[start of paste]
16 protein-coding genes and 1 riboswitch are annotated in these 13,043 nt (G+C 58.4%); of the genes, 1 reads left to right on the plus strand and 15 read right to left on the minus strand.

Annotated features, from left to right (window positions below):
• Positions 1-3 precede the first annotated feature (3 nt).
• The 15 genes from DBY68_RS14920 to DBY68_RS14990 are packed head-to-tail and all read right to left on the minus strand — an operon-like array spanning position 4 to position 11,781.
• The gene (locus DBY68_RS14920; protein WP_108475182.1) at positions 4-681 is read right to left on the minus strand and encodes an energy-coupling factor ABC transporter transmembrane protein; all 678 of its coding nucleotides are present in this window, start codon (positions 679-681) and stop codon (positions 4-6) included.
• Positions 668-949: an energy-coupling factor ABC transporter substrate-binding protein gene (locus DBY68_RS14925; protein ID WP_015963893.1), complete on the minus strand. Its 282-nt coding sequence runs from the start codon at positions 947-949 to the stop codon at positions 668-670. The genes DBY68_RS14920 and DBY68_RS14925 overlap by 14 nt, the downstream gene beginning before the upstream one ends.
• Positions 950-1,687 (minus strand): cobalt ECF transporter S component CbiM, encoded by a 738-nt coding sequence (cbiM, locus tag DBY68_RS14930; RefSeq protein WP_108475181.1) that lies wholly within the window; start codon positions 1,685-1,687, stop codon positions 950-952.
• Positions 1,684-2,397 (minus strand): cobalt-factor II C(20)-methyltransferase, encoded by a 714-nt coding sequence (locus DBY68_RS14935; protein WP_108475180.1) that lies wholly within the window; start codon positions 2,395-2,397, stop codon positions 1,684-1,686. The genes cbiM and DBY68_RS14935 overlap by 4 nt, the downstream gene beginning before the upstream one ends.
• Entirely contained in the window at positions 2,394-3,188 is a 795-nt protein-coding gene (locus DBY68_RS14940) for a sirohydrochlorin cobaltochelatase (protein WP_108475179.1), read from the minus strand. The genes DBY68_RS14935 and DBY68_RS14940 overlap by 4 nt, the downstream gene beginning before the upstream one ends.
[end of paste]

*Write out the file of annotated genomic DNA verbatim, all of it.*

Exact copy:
16 protein-coding genes and 1 riboswitch are annotated in these 13,043 nt (G+C 58.4%); of the genes, 1 reads left to right on the plus strand and 15 read right to left on the minus strand.

Annotated features, from left to right (window positions below):
• Positions 1-3 precede the first annotated feature (3 nt).
• The 15 genes from DBY68_RS14920 to DBY68_RS14990 are packed head-to-tail and all read right to left on the minus strand — an operon-like array spanning position 4 to position 11,781.
• The gene (locus DBY68_RS14920; protein WP_108475182.1) at positions 4-681 is read right to left on the minus strand and encodes an energy-coupling factor ABC transporter transmembrane protein; all 678 of its coding nucleotides are present in this window, start codon (positions 679-681) and stop codon (positions 4-6) included.
• Positions 668-949: an energy-coupling factor ABC transporter substrate-binding protein gene (locus DBY68_RS14925; protein ID WP_015963893.1), complete on the minus strand. Its 282-nt coding sequence runs from the start codon at positions 947-949 to the stop codon at positions 668-670. The genes DBY68_RS14920 and DBY68_RS14925 overlap by 14 nt, the downstream gene beginning before the upstream one ends.
• Positions 950-1,687 (minus strand): cobalt ECF transporter S component CbiM, encoded by a 738-nt coding sequence (cbiM, locus tag DBY68_RS14930; RefSeq protein WP_108475181.1) that lies wholly within the window; start codon positions 1,685-1,687, stop codon positions 950-952.
• Positions 1,684-2,397 (minus strand): cobalt-factor II C(20)-methyltransferase, encoded by a 714-nt coding sequence (locus DBY68_RS14935; protein WP_108475180.1) that lies wholly within the window; start codon positions 2,395-2,397, stop codon positions 1,684-1,686. The genes cbiM and DBY68_RS14935 overlap by 4 nt, the downstream gene beginning before the upstream one ends.
• Entirely contained in the window at positions 2,394-3,188 is a 795-nt protein-coding gene (locus DBY68_RS14940) for a sirohydrochlorin cobaltochelatase (protein WP_108475179.1), read from the minus strand. The genes DBY68_RS14935 and DBY68_RS14940 overlap by 4 nt, the downstream gene beginning before the upstream one ends.